CHRONIC ISSUES: CHALLENGES AND OPPORTUNITIES IN CANNABIS TOURISM
Pick a suitable starting point -- say, Voodoo Doughnut's flagship location in Old Town -- and a few minutes' walk in practically any direction reveals the breadth of Portland's 200 or so dispensaries, from the Apple Store-like Serra, where the reception area could double for a resort spa's, to the no-frills aesthetic of Rose City Wellness, where the entrance more closely resembles a pawn shop's. Or cross the Willamette River and head to the city's Lloyd district for the '70s-stoner vibe of Electric Lettuce, where shoppers might find themselves grooving to Jimi Hendrix's "Electric Ladyland" or any of the other LPs stacked next to a turntable and wood-grain stereo receiver.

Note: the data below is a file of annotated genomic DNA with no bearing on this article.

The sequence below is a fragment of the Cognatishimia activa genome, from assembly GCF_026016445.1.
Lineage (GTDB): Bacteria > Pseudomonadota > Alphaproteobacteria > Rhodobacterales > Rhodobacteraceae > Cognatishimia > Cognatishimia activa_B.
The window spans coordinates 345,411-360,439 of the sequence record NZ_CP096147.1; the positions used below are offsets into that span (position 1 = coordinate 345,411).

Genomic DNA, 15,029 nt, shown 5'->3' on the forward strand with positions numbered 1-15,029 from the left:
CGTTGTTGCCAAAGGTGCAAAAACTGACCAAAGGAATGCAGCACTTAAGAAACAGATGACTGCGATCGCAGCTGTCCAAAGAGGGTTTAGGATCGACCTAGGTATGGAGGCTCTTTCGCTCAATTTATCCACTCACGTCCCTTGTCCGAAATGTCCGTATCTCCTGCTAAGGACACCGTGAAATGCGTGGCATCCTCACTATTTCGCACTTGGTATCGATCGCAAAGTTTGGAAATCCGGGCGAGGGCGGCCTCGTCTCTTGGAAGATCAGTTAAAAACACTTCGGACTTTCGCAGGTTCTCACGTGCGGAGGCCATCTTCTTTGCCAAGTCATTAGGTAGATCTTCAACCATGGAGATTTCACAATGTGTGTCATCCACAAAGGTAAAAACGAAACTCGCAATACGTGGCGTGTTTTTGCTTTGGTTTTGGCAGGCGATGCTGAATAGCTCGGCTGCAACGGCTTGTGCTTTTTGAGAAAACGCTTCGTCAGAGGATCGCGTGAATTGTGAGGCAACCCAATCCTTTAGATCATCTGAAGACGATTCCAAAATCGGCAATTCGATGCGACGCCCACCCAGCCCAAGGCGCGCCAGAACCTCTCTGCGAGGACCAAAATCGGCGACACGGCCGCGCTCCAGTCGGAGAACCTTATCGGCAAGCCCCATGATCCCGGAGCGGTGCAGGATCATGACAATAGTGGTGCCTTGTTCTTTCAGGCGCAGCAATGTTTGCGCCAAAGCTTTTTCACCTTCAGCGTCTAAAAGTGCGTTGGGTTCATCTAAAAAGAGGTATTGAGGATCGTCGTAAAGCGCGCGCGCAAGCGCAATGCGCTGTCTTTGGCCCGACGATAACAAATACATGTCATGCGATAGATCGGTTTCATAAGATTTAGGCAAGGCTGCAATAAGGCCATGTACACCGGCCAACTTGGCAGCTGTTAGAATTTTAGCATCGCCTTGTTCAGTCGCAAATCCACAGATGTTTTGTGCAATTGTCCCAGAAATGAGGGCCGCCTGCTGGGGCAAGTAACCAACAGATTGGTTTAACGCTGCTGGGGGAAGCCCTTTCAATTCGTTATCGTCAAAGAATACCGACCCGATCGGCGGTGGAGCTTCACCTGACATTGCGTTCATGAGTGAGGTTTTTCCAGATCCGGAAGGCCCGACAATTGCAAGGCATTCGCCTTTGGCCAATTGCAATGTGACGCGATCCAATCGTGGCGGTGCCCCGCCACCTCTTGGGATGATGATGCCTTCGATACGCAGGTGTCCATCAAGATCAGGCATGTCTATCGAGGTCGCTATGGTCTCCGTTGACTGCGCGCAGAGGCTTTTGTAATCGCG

Ambience aside, these shops have a couple of things in common. One is product variety: Nearly every dispensary stocks a selection of edibles (these are not your college roomie's pot brownies), dabs (cannabis extracts) and pre-rolls (ready-to-smoke joints) as well as about two dozen strains of good old-fashioned bud, tantalizingly displayed in glass jars like penny candy, labels bearing whimsical names like Blue Dragon Desert Frost ($14 per gram at Serra) and Purple Punch ($70 for a quarter ounce at Electric Lettuce).